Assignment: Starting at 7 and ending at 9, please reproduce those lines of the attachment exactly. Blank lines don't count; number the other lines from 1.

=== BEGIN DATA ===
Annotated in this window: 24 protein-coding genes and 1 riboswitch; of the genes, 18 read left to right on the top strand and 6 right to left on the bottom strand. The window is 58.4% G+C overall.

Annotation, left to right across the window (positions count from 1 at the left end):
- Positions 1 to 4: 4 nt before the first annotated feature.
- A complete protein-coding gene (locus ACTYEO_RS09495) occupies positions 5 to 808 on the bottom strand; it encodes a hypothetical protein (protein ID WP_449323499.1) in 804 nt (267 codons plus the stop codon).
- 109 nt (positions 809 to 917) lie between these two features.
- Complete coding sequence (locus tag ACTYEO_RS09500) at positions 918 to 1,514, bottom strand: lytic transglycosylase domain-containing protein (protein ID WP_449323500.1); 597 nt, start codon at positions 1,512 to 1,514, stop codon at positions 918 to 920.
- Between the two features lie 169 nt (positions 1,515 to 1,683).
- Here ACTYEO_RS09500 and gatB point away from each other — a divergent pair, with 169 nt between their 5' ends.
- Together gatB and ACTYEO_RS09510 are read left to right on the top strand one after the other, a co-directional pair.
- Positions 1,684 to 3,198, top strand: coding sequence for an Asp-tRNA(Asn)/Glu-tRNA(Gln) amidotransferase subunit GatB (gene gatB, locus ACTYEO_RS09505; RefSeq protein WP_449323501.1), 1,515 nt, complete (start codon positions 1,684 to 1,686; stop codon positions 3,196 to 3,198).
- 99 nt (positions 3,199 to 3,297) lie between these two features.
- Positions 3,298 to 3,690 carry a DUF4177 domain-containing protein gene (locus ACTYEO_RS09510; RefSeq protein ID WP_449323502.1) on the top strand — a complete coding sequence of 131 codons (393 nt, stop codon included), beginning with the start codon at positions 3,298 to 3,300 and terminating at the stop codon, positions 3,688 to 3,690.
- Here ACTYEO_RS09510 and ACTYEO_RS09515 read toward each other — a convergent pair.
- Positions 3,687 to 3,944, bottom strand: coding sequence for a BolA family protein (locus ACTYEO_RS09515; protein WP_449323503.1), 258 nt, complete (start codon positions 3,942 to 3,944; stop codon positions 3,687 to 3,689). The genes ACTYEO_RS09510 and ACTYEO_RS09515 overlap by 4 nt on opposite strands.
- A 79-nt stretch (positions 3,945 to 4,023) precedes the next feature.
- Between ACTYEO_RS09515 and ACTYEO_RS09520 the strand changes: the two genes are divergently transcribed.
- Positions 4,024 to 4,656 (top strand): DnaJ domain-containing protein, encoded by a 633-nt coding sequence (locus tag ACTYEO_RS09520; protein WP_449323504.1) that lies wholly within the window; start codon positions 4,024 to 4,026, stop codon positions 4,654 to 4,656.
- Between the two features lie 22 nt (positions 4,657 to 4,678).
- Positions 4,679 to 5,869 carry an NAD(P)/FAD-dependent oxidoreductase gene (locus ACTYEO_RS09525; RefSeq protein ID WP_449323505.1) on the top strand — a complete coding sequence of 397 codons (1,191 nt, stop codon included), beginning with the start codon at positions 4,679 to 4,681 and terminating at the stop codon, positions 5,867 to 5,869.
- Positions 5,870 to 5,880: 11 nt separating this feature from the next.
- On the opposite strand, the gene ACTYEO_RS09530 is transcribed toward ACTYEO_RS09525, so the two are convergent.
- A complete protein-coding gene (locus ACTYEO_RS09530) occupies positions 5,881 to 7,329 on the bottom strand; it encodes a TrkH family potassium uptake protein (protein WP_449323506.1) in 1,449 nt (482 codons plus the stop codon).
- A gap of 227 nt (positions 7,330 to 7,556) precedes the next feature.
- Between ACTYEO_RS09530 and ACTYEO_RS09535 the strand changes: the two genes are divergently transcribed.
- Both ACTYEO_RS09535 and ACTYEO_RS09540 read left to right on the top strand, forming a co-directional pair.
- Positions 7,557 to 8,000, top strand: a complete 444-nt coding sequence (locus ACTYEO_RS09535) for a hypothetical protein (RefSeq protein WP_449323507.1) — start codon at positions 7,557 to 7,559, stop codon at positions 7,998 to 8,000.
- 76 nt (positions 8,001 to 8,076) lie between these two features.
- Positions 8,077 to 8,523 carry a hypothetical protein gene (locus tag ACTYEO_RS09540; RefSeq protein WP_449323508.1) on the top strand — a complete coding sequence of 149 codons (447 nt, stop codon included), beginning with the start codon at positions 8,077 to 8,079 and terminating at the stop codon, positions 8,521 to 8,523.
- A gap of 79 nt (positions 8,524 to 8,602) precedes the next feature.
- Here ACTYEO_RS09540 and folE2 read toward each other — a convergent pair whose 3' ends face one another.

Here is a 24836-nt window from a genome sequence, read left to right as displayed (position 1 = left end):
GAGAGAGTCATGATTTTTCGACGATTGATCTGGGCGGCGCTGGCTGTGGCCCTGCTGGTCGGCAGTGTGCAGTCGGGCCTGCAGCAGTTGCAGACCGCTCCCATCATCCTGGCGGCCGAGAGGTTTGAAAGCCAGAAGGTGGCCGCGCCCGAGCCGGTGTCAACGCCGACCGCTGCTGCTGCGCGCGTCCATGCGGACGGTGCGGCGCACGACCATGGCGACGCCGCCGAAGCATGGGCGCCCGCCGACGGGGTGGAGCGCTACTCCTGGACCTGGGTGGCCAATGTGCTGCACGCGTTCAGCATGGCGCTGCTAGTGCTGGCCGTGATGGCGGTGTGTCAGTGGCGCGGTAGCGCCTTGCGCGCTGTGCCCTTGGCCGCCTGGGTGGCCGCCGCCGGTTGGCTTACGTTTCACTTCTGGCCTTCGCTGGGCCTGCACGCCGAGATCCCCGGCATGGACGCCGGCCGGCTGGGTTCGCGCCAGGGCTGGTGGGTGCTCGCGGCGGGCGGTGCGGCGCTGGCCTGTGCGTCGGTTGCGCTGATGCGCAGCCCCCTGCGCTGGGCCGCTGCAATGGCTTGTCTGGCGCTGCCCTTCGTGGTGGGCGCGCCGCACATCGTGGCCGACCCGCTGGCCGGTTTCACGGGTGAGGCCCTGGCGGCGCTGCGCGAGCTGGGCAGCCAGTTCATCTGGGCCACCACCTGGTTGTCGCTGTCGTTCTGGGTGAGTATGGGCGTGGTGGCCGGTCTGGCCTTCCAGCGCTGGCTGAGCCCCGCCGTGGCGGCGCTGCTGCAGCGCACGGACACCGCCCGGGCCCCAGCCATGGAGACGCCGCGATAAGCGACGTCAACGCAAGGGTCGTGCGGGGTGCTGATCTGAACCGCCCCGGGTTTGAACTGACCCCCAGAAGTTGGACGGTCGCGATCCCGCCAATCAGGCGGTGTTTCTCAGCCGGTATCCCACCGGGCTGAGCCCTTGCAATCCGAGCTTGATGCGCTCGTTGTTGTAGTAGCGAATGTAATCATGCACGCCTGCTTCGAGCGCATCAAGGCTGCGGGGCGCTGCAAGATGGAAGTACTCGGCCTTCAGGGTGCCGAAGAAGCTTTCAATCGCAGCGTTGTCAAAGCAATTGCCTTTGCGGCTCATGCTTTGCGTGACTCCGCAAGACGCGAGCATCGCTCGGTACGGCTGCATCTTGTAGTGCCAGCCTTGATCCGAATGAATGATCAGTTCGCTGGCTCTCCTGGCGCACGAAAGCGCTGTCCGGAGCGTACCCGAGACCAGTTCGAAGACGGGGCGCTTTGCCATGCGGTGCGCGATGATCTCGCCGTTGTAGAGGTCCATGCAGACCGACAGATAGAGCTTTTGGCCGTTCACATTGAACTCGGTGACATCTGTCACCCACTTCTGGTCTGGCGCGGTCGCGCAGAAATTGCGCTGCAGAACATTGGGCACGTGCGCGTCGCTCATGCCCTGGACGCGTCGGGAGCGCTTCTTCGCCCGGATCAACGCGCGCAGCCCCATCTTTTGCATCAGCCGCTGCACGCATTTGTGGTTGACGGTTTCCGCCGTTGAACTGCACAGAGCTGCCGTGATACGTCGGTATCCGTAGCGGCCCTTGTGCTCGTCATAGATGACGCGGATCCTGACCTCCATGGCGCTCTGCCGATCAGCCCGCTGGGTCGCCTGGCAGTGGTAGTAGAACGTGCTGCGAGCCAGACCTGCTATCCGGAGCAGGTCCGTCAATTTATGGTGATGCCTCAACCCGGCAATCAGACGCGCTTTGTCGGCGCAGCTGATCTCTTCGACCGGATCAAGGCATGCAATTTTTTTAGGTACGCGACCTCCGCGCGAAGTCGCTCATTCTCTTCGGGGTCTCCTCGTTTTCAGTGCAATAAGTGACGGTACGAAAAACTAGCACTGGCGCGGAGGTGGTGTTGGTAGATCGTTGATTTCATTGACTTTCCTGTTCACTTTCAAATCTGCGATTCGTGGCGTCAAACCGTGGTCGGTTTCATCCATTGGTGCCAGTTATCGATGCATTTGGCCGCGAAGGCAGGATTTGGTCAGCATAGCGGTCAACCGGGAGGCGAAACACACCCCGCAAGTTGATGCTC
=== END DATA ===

- Between the two features lie 169 nt (positions 1,515 to 1,683).
- Here ACTYEO_RS09500 and gatB point away from each other — a divergent pair, with 169 nt between their 5' ends.
- Together gatB and ACTYEO_RS09510 are read left to right on the top strand one after the other, a co-directional pair.